I am developing C++ code to estimate roll and pitch of a camera using accelerometer and gyroscope. The roll, pitch and yaw are in my state space ($X_t$) and the process is modeled as:

$\bar{X_t} = X_{t-1} + Eu$

Here $u$ is a vector of gyro rates in x, y and z axis while $E$ is the matrix to convert gyro rates to Euler rates. Note that even though yaw is part of the state space, it is not corrected by accelerometer. It is present so that the short term reliability of gyros can be made use of, in the future development of the project.

Now, the covariance matrix($P_t$) is calculated as: $\bar{P_t} = GP_{t-1}G^T + Q$

and the Kalman gain($K_g$) is calculated as: $K_g = PH^T(HPH^T + R)^{-1}$

The $Q$ is the process noise matrix and $R$ is the observation noise matrix. The $G$ is the Jacobian of process model. The observation model $H$ is an identity matrix (This model gets multiplied by state space vector to produce predicted observation. The actual observation contains roll and pitch angles calculated from accelerometer, and yaw angle which simply is a copy of predicted yaw).

I am getting good results in most poses of the camera. However, when one of the angles (roll or pitch) is close to zero, I see drift or zero crossing patterns in the plots of roll or pitch. Can I avoid them by better modeling or tuning parameters? I would like to know if there are any systematic methods for modeling:

1) The process noise $Q$? I am currently using a Gaussian matrix with mean = 0 and std deviation of 1. I used this as reference. How can I model them better? What should be its order of magnitude?

2) All diagonal values of $P$ are set to an initial value of 0.05 to represent uncertainty in initialization. The initialization of state space vector is done by calculating roll and pitch values from initial readings of accelerometer. The yaw is initially set to 0. I prefer the accelerometer to be trusted more than gyro. Hence the initial uncertainty, 0.05, is a value lower than the lowest value(0.059) in $Q$. Is this a good approach? Are there better ways?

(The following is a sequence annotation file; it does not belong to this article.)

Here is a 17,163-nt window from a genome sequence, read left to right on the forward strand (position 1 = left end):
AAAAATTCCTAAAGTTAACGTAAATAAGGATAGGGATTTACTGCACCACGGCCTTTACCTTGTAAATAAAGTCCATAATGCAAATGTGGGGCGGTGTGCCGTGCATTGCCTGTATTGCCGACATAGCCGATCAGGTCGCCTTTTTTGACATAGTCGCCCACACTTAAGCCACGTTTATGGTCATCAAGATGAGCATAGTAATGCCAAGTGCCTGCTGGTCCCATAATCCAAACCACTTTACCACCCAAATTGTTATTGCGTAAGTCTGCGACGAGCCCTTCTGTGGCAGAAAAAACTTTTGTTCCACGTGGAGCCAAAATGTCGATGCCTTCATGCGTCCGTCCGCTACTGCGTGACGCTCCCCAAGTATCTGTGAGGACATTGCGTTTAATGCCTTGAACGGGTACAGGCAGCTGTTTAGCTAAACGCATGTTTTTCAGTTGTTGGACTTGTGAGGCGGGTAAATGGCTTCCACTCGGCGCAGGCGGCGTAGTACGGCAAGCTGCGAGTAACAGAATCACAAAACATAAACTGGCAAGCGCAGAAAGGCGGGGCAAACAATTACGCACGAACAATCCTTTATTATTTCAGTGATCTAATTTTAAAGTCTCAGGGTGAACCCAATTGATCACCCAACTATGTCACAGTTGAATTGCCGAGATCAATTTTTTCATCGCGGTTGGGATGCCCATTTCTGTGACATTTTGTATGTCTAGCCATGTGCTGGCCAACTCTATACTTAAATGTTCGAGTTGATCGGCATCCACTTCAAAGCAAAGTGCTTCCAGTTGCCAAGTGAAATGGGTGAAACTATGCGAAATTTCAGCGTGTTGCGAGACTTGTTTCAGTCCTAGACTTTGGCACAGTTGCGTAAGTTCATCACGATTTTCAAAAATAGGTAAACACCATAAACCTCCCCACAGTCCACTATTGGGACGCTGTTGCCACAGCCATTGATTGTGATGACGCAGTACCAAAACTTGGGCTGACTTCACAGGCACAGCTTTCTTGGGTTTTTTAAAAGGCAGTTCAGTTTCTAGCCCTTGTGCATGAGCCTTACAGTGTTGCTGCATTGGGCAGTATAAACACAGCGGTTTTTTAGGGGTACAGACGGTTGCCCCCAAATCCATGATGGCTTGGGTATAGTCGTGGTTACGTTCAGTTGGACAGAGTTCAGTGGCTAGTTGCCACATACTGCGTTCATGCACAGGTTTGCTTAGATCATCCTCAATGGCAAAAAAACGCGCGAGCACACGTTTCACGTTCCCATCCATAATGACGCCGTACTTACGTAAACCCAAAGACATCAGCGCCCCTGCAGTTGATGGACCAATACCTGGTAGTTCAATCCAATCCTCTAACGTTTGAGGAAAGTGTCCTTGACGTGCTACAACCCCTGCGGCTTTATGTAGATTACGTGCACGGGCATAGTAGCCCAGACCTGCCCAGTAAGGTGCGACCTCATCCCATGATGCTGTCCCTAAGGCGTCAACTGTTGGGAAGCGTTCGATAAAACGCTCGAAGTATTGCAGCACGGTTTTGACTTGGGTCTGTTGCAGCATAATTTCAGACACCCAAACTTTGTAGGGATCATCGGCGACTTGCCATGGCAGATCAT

3) The observation noise $R$? Right now, I have calculated std deviation of accelerometer readings in x, y and z. I use their square as first, second and third diagonal elements of $R$. The rest of the values in the matrix are 0. As I type this question, I have realized that I should first convert accelerometer readings to roll, pitch angles before calculating std deviation. However, are there better suggestions to model this?

Edit: 1) In the above situation only either roll or pitch are close to zero. Not both.

2) My intention is to code the Gaussian noise models in C++, rather than using readily available functions in Matlab or Excel, if they are the most suitable models. I am also looking for suggestions on better models, if any.

  • $\begingroup$ How close to zero exactly? Certain computations with near zero floating point numbers can result in large errors. $\endgroup$
    – koverman47
    Apr 17, 2019 at 21:59

2 Answers 2


You are suffering from “gimbal lock” when roll and pitch are close to zero. If you want to minimize the effects of that you might consider using quaternions, it is another form of representing angles.

For the standard deviation of the signals is simple. Just give the sensor a fixed input value and read the output. The output has to be a noisy signal around the mean, so you can make a Gaussian fit of that (excel, matlab can do it) and get the standard deviation.